As discussed in my previous post on personal knowledge graphs for personal branding, structured data is key for improving discoverability and establishing authority. An easy way to add more schema to your own knowledge graph is by using Schema.org – a universal vocabulary supported by major search engines like Google. In this post, I’ll explain what Schema.org is, why it matters, and how to implement it on your website or blog.
What is Schema.org?
Schema.org provides a collection of schemas – code markup – that webmasters can use to tag content with semantic information. This includes defining things like:
- Entity types (Person, Event, Organization etc)
- Properties of entities (name, date, location etc)
- Relationships between entities (attendee of, employee of etc)
By adding Schema.org markup to your pages, you enable search bots to better understand your content. Google, Bing, Yahoo, and Yandex rely on schema for powering rich results.
For personal knowledge graphs, Schema.org allows you to semantically tag facts about yourself – your skills, education, experience, and more.
Why Add Schema.org Markup?
Here are some of the key benefits of Schema.org for your personal site:
- Rich Snippets – Schema enables rich search results like knowledge panels, which improve click-through rates.
- Improved Rankings – Semantic markup provides clearer signals to search algorithms about relevance.
- Data Portability – Your structured facts can be easily ported between sites or re-used for other applications like chatbots and virtual assistants.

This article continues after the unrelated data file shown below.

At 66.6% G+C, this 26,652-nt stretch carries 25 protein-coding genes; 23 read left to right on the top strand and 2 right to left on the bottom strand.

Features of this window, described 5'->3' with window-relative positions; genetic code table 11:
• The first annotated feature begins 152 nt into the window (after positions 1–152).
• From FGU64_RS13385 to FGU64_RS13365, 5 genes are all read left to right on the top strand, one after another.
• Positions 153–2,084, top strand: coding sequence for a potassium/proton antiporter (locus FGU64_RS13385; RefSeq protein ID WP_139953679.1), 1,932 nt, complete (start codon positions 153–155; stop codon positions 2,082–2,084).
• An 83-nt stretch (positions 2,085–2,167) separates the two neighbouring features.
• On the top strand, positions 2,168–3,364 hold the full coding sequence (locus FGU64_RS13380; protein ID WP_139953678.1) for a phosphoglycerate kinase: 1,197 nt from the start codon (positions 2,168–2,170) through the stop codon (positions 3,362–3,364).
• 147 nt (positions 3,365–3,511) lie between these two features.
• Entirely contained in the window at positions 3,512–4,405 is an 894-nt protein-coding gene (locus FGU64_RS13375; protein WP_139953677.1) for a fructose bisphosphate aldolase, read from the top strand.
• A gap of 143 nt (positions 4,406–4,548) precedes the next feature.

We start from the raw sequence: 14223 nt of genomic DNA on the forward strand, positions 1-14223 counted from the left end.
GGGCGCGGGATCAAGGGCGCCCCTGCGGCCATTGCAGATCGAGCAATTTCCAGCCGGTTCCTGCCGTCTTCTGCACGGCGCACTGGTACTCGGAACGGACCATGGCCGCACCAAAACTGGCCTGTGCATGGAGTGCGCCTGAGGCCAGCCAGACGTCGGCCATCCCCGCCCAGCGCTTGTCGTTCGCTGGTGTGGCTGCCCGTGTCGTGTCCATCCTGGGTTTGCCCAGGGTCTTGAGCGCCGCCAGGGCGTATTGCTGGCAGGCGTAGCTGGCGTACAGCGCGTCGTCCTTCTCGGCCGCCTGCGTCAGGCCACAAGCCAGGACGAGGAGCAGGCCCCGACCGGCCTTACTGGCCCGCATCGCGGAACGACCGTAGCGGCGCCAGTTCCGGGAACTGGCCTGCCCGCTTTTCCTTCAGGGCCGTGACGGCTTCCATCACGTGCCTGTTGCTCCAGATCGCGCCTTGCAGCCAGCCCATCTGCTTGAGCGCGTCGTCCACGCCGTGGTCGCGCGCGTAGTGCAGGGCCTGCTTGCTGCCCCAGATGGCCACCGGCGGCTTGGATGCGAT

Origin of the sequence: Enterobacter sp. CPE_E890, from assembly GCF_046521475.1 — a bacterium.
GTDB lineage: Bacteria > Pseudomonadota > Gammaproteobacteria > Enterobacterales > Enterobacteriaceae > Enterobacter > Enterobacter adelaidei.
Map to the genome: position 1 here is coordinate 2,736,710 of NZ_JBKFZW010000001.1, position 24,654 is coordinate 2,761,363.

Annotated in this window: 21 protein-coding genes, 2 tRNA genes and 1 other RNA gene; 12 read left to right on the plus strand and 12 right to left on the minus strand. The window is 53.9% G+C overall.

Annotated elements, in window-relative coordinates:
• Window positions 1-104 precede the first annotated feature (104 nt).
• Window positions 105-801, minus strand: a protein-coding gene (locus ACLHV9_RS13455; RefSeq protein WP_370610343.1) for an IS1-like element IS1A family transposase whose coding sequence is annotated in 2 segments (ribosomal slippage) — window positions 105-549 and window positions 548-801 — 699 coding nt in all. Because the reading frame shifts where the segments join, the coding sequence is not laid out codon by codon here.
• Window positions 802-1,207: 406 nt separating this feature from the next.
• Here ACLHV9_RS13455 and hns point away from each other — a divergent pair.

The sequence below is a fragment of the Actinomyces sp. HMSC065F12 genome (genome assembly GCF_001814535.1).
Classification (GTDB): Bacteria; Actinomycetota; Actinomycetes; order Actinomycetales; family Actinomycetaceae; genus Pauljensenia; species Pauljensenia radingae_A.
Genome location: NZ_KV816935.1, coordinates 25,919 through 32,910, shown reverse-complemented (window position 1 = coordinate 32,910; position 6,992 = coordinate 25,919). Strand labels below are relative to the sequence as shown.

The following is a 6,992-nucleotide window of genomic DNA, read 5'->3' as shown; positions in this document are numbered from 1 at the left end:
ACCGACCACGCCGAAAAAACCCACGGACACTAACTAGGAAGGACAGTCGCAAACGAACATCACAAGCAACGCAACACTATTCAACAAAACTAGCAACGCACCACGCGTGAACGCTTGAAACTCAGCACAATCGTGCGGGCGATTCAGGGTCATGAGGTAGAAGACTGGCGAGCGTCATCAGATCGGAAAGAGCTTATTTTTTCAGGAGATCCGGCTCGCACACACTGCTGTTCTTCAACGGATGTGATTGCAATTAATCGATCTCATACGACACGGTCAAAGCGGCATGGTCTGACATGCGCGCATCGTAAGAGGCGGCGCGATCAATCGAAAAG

- Future-Proofing – As AI evolves, Schema.org will become even more important for machine understanding. Marking up your facts now will prepare your content.
Getting Started with Schema.org
Now let’s get into how to actually implement Schema.org on your own site or blog. Here are the key steps:
- Identify Relevant Entity Types – Browse Schema.org to find appropriate classes for your own knowledge graph entities. For personal branding, useful types include Person, Article, BlogPosting, and CreativeWork.
- Determine Properties – Each Schema.org type has a defined set of properties to describe attributes. For example, for BlogPosting you can specify headline, articleBody, datePublished, author and more.
- Add JSON-LD Markup – The most common format is JSON-LD – basically JSON that follows linked data principles. There are various free tools to generate JSON-LD markup containing your entities and properties.
- Place the Markup – Add the JSON-LD markup to the <head> section of webpages where you want entities to appear. For example, mark up your blog posts with BlogPosting schema.
- Link Your Entities – Use properties like sameAs to connect your entities to external URLs – like linking your Person profile to Twitter, LinkedIn, and other relevant sites.
- Test Your Implementation – Use Google’s Structured Data Testing Tool to validate that your schema is free of errors and being interpreted correctly.
- Iteratively Improve – Treat your schema markup as a work-in-progress. Continuously refine it by adding more semantic data points over time.
Here are some examples of Schema.org properties you can use for your personal knowledge graph entities:
The key is to start simple – even limited schema is better than none! Avoid marking up irrelevant or misleading data just for the sake of it. Remember quality over quantity.
Over time, you can enrich your markup to accurately reflect details you want search engines to understand about your personal brand. Leveraging Schema.org now will ensure your knowledge graph leverages semantic best practices.
I hope this post provided a good introduction to implementing Schema.org markup on your website or blog to power your personal knowledge graph! Let me know in the comments if you have any other questions. In my next posts, I’ll be sharing more tips on structuring different aspects of your graph using Schema.org vocabularies.